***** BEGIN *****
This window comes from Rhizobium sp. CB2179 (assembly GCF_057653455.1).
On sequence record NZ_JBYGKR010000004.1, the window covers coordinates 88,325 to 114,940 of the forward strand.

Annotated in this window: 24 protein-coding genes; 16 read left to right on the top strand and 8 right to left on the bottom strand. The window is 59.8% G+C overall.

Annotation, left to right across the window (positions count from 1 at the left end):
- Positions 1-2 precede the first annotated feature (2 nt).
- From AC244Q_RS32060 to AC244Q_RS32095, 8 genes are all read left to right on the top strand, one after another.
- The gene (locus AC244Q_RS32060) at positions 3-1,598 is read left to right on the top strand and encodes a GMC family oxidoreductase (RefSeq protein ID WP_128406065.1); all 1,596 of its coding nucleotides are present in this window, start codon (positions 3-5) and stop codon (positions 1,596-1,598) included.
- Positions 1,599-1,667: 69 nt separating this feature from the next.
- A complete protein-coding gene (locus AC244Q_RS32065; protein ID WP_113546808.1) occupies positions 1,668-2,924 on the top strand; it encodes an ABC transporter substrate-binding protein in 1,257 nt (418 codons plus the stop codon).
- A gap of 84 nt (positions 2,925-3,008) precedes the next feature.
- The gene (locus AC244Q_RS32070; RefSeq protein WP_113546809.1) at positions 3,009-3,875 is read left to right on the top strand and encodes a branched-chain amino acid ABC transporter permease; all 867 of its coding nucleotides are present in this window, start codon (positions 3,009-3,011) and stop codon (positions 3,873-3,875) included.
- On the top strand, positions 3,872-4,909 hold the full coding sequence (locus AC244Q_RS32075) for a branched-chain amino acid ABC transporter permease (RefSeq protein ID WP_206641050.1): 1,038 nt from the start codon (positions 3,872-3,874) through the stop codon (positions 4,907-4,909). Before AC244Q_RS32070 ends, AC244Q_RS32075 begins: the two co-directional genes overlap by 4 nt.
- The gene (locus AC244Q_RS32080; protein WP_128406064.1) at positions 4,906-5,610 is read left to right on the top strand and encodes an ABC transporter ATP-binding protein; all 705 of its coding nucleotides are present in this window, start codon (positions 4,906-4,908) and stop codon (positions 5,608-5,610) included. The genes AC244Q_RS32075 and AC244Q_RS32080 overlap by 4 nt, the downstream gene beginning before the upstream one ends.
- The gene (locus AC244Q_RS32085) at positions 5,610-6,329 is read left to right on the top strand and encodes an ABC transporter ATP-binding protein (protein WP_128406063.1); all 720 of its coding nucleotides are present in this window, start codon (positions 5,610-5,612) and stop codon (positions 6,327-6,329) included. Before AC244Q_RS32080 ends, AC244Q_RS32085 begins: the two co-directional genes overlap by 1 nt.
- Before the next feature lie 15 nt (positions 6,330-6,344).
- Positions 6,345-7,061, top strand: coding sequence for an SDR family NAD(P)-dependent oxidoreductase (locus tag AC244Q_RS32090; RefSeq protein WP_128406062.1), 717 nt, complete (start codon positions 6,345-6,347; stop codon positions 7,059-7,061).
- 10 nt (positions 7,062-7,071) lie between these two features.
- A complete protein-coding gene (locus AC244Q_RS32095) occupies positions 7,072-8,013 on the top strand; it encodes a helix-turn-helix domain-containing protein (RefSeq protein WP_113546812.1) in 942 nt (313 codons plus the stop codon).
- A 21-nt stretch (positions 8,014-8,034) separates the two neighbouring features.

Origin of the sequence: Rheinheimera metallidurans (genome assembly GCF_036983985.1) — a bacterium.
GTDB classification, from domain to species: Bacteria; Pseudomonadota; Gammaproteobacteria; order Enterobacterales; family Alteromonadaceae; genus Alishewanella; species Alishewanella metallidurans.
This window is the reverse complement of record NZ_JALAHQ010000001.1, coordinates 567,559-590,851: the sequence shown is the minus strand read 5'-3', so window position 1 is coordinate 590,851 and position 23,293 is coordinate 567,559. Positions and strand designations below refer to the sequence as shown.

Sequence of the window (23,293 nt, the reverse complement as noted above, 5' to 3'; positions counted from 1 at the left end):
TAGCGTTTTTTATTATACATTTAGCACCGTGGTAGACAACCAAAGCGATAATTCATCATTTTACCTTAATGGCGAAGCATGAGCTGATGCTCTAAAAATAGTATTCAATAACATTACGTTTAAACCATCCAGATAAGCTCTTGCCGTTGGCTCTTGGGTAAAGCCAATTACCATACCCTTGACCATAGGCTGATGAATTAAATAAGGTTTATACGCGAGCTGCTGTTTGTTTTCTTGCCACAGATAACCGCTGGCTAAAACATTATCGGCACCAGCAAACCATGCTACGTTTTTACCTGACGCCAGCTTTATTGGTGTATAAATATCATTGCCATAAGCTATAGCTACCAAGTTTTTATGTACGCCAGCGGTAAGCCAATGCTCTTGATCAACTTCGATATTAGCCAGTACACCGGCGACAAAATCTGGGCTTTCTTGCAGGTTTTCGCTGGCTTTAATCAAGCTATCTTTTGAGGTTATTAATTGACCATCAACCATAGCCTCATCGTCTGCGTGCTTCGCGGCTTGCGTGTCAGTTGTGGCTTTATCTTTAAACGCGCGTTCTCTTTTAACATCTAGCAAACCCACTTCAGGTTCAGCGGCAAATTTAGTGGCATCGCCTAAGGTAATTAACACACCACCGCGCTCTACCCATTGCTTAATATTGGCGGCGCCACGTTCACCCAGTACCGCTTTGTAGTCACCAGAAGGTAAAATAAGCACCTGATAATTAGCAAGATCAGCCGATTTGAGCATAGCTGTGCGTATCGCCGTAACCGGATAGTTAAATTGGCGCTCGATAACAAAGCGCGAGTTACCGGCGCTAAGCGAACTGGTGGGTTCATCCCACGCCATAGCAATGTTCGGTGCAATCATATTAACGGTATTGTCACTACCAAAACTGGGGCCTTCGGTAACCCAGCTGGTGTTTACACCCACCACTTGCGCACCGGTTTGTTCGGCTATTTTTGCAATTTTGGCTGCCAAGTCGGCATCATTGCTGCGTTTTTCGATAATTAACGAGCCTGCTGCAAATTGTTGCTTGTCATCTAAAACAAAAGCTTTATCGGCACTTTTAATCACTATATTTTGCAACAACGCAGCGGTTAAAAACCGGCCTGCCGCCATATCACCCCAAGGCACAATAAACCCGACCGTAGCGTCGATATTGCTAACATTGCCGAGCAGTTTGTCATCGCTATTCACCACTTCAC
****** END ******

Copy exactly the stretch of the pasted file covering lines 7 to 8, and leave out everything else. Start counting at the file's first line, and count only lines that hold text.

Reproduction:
- The gene (locus AC244Q_RS32060) at positions 3-1,598 is read left to right on the top strand and encodes a GMC family oxidoreductase (RefSeq protein ID WP_128406065.1); all 1,596 of its coding nucleotides are present in this window, start codon (positions 3-5) and stop codon (positions 1,596-1,598) included.
- Positions 1,599-1,667: 69 nt separating this feature from the next.